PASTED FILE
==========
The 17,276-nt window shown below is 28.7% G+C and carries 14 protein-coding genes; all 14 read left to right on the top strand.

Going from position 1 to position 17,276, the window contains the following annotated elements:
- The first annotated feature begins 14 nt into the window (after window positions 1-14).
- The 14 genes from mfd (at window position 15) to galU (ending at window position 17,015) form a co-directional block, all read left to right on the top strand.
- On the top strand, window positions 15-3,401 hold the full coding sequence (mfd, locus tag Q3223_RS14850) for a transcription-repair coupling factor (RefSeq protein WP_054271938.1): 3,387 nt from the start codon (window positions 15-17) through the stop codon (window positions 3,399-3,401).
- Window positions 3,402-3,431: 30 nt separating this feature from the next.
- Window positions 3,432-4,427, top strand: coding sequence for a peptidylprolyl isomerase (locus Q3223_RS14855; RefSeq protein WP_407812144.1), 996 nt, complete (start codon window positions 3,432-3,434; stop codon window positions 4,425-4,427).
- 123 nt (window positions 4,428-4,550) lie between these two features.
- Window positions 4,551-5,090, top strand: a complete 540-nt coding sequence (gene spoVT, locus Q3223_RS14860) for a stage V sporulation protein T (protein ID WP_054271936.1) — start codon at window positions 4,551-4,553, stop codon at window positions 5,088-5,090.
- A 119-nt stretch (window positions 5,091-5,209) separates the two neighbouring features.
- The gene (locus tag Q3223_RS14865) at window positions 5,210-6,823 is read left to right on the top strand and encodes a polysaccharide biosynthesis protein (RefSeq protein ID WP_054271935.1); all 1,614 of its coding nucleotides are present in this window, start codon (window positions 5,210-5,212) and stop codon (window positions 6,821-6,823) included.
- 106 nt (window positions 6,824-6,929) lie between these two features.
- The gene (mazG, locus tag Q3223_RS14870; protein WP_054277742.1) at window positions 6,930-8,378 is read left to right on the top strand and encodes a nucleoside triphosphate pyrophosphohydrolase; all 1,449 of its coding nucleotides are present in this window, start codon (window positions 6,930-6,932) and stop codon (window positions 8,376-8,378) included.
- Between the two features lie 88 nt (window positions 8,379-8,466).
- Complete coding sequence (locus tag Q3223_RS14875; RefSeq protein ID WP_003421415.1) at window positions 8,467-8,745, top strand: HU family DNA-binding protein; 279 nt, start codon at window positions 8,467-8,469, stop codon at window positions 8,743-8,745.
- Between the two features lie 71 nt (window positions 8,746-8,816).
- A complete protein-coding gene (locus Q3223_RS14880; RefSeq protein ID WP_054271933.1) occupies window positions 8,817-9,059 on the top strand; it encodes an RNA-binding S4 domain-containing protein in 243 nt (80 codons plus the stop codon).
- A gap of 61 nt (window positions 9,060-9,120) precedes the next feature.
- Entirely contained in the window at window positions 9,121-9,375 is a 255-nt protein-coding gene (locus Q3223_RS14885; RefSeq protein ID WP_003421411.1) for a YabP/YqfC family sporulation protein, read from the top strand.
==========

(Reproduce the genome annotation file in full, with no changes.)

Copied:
The 17,276-nt window shown below is 28.7% G+C and carries 14 protein-coding genes; all 14 read left to right on the top strand.

Going from position 1 to position 17,276, the window contains the following annotated elements:
- The first annotated feature begins 14 nt into the window (after window positions 1-14).
- The 14 genes from mfd (at window position 15) to galU (ending at window position 17,015) form a co-directional block, all read left to right on the top strand.
- On the top strand, window positions 15-3,401 hold the full coding sequence (mfd, locus tag Q3223_RS14850) for a transcription-repair coupling factor (RefSeq protein WP_054271938.1): 3,387 nt from the start codon (window positions 15-17) through the stop codon (window positions 3,399-3,401).
- Window positions 3,402-3,431: 30 nt separating this feature from the next.
- Window positions 3,432-4,427, top strand: coding sequence for a peptidylprolyl isomerase (locus Q3223_RS14855; RefSeq protein WP_407812144.1), 996 nt, complete (start codon window positions 3,432-3,434; stop codon window positions 4,425-4,427).
- 123 nt (window positions 4,428-4,550) lie between these two features.
- Window positions 4,551-5,090, top strand: a complete 540-nt coding sequence (gene spoVT, locus Q3223_RS14860) for a stage V sporulation protein T (protein ID WP_054271936.1) — start codon at window positions 4,551-4,553, stop codon at window positions 5,088-5,090.
- A 119-nt stretch (window positions 5,091-5,209) separates the two neighbouring features.
- The gene (locus tag Q3223_RS14865) at window positions 5,210-6,823 is read left to right on the top strand and encodes a polysaccharide biosynthesis protein (RefSeq protein ID WP_054271935.1); all 1,614 of its coding nucleotides are present in this window, start codon (window positions 5,210-5,212) and stop codon (window positions 6,821-6,823) included.
- 106 nt (window positions 6,824-6,929) lie between these two features.
- The gene (mazG, locus tag Q3223_RS14870; protein WP_054277742.1) at window positions 6,930-8,378 is read left to right on the top strand and encodes a nucleoside triphosphate pyrophosphohydrolase; all 1,449 of its coding nucleotides are present in this window, start codon (window positions 6,930-6,932) and stop codon (window positions 8,376-8,378) included.
- Between the two features lie 88 nt (window positions 8,379-8,466).
- Complete coding sequence (locus tag Q3223_RS14875; RefSeq protein ID WP_003421415.1) at window positions 8,467-8,745, top strand: HU family DNA-binding protein; 279 nt, start codon at window positions 8,467-8,469, stop codon at window positions 8,743-8,745.
- Between the two features lie 71 nt (window positions 8,746-8,816).
- A complete protein-coding gene (locus Q3223_RS14880; RefSeq protein ID WP_054271933.1) occupies window positions 8,817-9,059 on the top strand; it encodes an RNA-binding S4 domain-containing protein in 243 nt (80 codons plus the stop codon).
- A gap of 61 nt (window positions 9,060-9,120) precedes the next feature.
- Entirely contained in the window at window positions 9,121-9,375 is a 255-nt protein-coding gene (locus Q3223_RS14885; RefSeq protein ID WP_003421411.1) for a YabP/YqfC family sporulation protein, read from the top strand.